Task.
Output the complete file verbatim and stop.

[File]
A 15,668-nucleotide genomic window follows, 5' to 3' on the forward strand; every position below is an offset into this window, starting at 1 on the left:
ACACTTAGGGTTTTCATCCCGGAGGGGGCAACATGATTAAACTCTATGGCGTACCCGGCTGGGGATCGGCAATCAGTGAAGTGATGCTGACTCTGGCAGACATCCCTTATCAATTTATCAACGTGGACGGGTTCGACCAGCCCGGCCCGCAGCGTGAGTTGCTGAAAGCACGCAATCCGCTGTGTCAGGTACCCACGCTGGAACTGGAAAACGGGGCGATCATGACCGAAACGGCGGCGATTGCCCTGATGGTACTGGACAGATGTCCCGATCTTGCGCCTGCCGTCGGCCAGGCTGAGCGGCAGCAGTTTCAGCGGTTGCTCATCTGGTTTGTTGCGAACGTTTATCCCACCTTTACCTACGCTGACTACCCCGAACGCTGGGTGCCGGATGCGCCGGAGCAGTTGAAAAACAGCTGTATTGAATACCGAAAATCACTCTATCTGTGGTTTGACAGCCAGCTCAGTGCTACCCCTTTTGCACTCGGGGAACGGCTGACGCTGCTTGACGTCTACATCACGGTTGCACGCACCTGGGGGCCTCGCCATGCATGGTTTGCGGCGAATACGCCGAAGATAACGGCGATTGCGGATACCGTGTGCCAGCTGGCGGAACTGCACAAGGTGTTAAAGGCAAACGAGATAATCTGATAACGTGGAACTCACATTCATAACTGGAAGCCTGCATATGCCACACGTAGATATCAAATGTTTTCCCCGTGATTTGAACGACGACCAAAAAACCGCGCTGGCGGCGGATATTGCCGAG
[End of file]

A 15,668-nucleotide genomic window follows, 5' to 3' on the forward strand; every position below is an offset into this window, starting at 1 on the left:
ACACTTAGGGTTTTCATCCCGGAGGGGGCAACATGATTAAACTCTATGGCGTACCCGGCTGGGGATCGGCAATCAGTGAAGTGATGCTGACTCTGGCAGACATCCCTTATCAATTTATCAACGTGGACGGGTTCGACCAGCCCGGCCCGCAGCGTGAGTTGCTGAAAGCACGCAATCCGCTGTGTCAGGTACCCACGCTGGAACTGGAAAACGGGGCGATCATGACCGAAACGGCGGCGATTGCCCTGATGGTACTGGACAGATGTCCCGATCTTGCGCCTGCCGTCGGCCAGGCTGAGCGGCAGCAGTTTCAGCGGTTGCTCATCTGGTTTGTTGCGAACGTTTATCCCACCTTTACCTACGCTGACTACCCCGAACGCTGGGTGCCGGATGCGCCGGAGCAGTTGAAAAACAGCTGTATTGAATACCGAAAATCACTCTATCTGTGGTTTGACAGCCAGCTCAGTGCTACCCCTTTTGCACTCGGGGAACGGCTGACGCTGCTTGACGTCTACATCACGGTTGCACGCACCTGGGGGCCTCGCCATGCATGGTTTGCGGCGAATACGCCGAAGATAACGGCGATTGCGGATACCGTGTGCCAGCTGGCGGAACTGCACAAGGTGTTAAAGGCAAACGAGATAATCTGATAACGTGGAACTCACATTCATAACTGGAAGCCTGCATATGCCACACGTAGATATCAAATGTTTTCCCCGTGATTTGAACGACGACCAAAAAACCGCGCTGGCGGCGGATATTGCCGAG